In the days when this was called GSM World it used to be seen as a useful place for technical meetings, but I get the impression that it's now become one of those trade shows that's mostly a marketing junket on expenses which none of the companies really needs, but none wants to be the first not to go. Maybe they'll decide now that it's had its day?

    1. Anonymous Coward
      Anonymous Coward

      Re: End of MWC?

      I don't think it's dead yet. The real work of MWC is not the glitzy trade stands and booths with shiny crap. It's upstairs, in the anonymous meeting rooms that the vendors rent. MWC remains the best opportunity to get all your customers (or all your vendors) in one place, at the same time, at the right level (mid/senior execs) and really hammer out business. It's almost like a speed dating event. and then, after ten hours of that, you go to dinner with your comrades and your competitors and your customers.

      I can't say I like MWC particularly, but I can confirm that yes, sh** gets done there.

      1. Graham Cobb Silver badge

        Re: End of MWC?

        I pretty much agree. The stand can be useful if you actually get a relevant mid-level customer person (for example, manager of the group who will buy or run your product) and you have a good, knowledgeable and enthusiastic presenter. In the right circumstances you can really get your message across without it being lost by a non-expert salesperson talking to someone too high in the customer who cannot appreciate your actual differentiator.

        Unfortunately, the show is so large that that vendor and customer will probably never find each other. Unless the vendor has good salespeople making sure they find out exactly who is coming to MWC and making sure the relevant person really comes to the booth, it only works for very large and large vendors. Even then maybe only one of those good conversations per demo per day.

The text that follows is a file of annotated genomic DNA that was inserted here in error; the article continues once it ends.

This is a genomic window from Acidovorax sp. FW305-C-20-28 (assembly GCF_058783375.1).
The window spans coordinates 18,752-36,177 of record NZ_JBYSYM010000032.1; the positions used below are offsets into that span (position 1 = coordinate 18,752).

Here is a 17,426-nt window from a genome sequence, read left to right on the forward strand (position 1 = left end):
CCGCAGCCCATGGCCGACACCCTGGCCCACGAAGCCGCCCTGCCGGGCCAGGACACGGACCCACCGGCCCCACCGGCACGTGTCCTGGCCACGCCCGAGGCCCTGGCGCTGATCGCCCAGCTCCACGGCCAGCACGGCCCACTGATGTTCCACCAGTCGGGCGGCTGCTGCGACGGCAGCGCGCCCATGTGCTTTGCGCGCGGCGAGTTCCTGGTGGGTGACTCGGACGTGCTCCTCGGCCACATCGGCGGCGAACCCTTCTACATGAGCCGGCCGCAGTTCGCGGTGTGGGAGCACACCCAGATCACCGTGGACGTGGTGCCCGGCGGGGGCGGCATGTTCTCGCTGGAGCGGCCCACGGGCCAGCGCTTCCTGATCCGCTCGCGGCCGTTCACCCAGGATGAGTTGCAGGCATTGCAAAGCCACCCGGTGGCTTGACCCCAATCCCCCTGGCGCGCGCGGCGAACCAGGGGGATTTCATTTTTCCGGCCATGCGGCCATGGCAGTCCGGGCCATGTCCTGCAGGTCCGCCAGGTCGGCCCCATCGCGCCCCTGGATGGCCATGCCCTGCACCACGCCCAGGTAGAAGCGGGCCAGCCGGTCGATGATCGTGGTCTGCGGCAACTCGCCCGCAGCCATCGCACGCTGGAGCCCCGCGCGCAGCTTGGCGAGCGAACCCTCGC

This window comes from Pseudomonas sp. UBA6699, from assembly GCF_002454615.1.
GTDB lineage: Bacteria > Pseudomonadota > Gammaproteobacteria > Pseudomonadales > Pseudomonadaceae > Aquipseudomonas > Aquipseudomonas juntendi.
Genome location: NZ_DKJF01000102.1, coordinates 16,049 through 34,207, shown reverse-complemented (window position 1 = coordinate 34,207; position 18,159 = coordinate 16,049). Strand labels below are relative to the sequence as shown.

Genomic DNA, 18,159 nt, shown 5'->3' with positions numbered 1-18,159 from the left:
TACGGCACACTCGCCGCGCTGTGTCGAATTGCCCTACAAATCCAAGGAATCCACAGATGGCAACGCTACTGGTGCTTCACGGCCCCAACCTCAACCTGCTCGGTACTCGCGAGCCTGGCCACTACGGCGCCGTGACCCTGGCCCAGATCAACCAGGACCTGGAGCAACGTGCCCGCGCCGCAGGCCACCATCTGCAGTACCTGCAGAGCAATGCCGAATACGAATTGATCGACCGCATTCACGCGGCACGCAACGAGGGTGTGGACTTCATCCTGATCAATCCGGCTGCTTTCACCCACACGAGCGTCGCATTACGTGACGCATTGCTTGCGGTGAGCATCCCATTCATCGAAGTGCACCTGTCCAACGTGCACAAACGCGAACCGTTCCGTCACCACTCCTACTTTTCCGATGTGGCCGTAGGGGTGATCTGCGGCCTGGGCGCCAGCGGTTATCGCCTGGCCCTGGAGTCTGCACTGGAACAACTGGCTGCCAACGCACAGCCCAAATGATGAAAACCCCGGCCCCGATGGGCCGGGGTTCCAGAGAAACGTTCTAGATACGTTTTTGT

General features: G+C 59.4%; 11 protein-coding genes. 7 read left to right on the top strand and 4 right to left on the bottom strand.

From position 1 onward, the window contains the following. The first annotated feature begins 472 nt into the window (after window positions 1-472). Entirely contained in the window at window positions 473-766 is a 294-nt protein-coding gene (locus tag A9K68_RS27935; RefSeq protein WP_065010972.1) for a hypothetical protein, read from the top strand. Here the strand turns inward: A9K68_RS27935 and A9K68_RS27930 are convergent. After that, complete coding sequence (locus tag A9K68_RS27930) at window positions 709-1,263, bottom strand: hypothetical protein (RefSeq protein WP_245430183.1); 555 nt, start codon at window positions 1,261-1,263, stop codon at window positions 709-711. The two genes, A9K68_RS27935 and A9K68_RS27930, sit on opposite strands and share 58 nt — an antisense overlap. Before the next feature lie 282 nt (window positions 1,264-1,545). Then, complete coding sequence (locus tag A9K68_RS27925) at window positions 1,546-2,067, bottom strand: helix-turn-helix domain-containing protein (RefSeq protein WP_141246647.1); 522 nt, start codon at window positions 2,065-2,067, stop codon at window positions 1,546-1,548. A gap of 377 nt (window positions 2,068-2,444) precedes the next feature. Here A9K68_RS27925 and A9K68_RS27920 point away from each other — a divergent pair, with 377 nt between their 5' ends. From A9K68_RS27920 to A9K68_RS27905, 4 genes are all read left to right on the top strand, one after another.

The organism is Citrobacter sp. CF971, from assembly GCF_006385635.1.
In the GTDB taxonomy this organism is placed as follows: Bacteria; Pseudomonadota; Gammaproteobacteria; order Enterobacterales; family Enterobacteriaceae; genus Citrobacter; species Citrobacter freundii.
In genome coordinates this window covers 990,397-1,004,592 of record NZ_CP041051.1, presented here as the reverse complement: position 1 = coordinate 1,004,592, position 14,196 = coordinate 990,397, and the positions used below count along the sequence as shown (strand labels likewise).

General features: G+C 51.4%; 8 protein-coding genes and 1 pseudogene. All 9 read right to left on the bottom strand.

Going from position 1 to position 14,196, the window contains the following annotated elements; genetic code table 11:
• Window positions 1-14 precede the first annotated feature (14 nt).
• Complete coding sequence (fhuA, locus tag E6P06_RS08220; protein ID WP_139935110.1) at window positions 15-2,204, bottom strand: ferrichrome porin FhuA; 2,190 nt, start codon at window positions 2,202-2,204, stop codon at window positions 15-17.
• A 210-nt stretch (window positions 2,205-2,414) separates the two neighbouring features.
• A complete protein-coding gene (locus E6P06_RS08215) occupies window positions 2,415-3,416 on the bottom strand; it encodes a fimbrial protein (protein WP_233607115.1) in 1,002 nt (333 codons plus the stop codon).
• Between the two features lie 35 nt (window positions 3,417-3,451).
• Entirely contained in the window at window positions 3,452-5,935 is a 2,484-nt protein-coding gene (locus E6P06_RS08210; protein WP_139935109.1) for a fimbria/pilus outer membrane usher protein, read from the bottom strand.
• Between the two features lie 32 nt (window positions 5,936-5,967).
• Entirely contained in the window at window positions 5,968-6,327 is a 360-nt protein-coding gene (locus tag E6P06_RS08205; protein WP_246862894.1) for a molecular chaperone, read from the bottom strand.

Small vendors can spend the whole show without ever seeing a walk-in relevant customer. Just a stream of students from the local university, people looking for jobs and consultants wanting to sell YOU stuff!

        I went every year for 20 years (starting in Cannes) and I don't miss it. Well, maybe the CBOSS girls.

        1. quxinot

          Re: End of MWC?

          > ...has good salespeople...<

          No such animal, sorry. That's like questioning if there's such a thing as a useful HR droid--the answer is a resounding no.

          1. VicMortimer

            Re: End of MWC?

            Five downvotes? Looks like the salesdroids are reading El Reg today.

    2. Anonymous Coward
      Anonymous Coward

      Re: End of MWC?

      Phil O'Sophical> In the days when this was called GSM World it used to be seen as a useful place for technical meetings

      Do you you mean when it was held in Cannes?

      Ahh... there was nothing like spending a week on the Cote D'Azur, home of the Groupe Spéciale Mobile, on the company nickel.

  4. adam 40 Silver badge

    You might have thought in this day and age...

    You could man the stand with telepresence bots???

    No risk surely - and also show off your company's tech savvy?

    1. jelabarre59

      Re: You might have thought in this day and age...

      Just have every company staff the booths with robots, and your attendees could just send swag-collecting drones in their own stead.

    2. JakeMS

      Re: You might have thought in this day and age...

      I think the TV show "The Big Bang Theory" was onto something!